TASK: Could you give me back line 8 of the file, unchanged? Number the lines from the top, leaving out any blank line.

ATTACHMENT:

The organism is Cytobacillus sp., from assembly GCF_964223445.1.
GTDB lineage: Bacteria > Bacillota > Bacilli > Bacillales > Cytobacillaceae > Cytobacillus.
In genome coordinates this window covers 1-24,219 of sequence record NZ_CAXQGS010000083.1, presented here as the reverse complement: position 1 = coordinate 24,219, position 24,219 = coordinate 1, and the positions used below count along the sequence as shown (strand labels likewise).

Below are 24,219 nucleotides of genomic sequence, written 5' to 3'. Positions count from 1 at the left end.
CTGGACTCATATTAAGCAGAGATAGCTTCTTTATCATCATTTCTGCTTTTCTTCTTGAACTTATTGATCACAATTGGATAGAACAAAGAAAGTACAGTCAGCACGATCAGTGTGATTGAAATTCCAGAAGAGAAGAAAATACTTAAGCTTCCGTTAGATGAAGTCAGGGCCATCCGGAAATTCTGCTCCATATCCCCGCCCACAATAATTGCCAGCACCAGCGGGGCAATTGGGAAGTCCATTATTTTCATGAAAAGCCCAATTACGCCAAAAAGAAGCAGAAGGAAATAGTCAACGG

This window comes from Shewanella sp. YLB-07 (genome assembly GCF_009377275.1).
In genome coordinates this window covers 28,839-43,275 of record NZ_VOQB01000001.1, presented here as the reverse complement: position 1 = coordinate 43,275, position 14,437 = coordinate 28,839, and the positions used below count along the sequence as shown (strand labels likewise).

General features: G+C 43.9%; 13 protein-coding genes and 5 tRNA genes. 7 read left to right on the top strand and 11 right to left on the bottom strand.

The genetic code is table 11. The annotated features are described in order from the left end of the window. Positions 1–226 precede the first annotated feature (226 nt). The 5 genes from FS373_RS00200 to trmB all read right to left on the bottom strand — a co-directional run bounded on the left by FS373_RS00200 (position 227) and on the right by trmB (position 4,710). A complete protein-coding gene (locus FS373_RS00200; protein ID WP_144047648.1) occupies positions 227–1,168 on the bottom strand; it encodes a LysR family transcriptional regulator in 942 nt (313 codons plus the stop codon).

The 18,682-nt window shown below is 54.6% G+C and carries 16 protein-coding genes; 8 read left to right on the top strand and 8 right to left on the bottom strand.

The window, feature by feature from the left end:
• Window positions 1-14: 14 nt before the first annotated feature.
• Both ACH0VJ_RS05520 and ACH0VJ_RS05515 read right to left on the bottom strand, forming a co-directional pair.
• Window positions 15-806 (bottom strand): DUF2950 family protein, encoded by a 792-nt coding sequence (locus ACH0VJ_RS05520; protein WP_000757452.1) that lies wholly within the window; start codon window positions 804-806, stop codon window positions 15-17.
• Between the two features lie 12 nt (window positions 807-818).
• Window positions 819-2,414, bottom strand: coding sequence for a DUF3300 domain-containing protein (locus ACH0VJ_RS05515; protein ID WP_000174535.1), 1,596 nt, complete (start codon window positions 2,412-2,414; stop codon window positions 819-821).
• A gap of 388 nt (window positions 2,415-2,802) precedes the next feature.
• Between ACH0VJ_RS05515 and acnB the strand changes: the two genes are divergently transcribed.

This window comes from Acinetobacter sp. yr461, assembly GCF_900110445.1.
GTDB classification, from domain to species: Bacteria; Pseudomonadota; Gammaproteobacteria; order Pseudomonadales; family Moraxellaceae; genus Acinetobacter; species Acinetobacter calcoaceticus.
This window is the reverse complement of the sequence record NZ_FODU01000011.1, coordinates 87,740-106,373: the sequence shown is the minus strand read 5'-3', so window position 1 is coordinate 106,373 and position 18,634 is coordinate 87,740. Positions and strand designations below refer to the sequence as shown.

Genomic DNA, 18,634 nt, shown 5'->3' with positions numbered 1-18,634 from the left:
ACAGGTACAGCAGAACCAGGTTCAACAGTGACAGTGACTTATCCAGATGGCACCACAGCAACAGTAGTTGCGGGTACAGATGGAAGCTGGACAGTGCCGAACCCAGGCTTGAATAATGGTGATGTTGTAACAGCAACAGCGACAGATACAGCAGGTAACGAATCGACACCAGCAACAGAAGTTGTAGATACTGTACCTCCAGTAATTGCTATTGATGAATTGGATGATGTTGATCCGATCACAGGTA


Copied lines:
General features: G+C 43.9%; 13 protein-coding genes and 5 tRNA genes. 7 read left to right on the top strand and 11 right to left on the bottom strand.